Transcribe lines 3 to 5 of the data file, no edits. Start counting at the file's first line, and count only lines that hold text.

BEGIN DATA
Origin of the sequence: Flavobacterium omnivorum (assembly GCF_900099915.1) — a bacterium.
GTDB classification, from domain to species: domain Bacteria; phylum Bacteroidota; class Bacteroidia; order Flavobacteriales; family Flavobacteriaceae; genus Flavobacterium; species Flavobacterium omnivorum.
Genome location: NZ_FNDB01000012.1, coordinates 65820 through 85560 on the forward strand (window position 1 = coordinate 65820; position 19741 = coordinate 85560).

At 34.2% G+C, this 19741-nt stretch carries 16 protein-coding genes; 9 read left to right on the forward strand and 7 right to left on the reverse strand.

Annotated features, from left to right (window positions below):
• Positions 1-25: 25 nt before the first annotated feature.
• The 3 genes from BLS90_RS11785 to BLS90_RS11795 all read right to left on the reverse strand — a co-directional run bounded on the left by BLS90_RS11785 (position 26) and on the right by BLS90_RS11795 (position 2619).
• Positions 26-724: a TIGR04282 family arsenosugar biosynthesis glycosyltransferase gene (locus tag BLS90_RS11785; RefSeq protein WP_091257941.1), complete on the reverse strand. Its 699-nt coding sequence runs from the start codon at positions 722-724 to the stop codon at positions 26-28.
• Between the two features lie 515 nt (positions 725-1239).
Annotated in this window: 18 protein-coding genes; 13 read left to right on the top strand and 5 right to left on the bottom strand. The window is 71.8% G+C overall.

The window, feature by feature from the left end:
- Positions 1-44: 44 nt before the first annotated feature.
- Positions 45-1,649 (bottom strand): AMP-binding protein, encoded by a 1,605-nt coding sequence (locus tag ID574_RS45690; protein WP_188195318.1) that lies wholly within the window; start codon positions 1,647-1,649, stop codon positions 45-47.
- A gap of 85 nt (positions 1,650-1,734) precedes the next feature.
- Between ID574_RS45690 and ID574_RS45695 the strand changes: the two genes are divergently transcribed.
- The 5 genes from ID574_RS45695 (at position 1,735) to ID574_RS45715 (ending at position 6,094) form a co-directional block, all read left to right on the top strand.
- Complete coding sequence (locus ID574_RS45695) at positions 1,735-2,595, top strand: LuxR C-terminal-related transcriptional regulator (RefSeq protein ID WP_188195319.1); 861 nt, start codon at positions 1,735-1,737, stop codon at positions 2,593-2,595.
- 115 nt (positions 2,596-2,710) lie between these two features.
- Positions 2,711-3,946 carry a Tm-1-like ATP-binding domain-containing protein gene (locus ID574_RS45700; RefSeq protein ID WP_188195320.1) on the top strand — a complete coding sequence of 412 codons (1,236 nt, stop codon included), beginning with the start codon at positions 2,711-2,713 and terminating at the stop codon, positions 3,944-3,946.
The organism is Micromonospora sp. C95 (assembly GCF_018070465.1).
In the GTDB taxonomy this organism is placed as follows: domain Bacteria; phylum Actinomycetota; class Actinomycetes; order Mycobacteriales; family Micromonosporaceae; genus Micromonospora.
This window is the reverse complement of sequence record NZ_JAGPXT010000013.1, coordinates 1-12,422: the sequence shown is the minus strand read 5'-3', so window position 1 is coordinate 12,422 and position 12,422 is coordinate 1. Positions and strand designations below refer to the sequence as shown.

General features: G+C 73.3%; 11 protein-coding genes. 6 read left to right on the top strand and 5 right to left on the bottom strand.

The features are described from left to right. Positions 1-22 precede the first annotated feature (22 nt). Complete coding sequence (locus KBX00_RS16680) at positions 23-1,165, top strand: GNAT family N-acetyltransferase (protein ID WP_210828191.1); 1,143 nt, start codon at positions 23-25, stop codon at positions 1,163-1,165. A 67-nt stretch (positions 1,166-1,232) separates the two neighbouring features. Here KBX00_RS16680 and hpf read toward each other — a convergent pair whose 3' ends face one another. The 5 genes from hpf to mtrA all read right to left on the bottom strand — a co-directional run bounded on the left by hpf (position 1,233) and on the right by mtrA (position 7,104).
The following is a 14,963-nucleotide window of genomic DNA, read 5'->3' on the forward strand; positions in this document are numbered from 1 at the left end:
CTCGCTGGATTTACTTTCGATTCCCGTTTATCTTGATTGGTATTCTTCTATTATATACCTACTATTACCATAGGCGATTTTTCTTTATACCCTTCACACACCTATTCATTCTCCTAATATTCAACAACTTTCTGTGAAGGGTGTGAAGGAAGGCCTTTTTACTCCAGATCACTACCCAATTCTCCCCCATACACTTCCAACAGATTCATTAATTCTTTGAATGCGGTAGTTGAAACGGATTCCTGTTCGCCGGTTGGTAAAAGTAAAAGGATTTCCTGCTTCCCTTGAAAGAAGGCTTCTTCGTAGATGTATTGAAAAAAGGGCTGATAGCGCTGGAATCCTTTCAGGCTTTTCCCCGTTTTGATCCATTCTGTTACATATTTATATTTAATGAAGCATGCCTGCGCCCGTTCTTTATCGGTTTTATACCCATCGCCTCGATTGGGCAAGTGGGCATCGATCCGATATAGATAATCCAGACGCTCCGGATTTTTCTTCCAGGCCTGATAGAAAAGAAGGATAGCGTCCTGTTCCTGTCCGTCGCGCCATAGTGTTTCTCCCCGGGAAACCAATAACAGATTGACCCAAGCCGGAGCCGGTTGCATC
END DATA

Genome location: NZ_FNDB01000012.1, coordinates 65820 through 85560 on the forward strand (window position 1 = coordinate 65820; position 19741 = coordinate 85560).

At 34.2% G+C, this 19741-nt stretch carries 16 protein-coding genes; 9 read left to right on the forward strand and 7 right to left on the reverse strand.

Annotated features, from left to right (window positions below):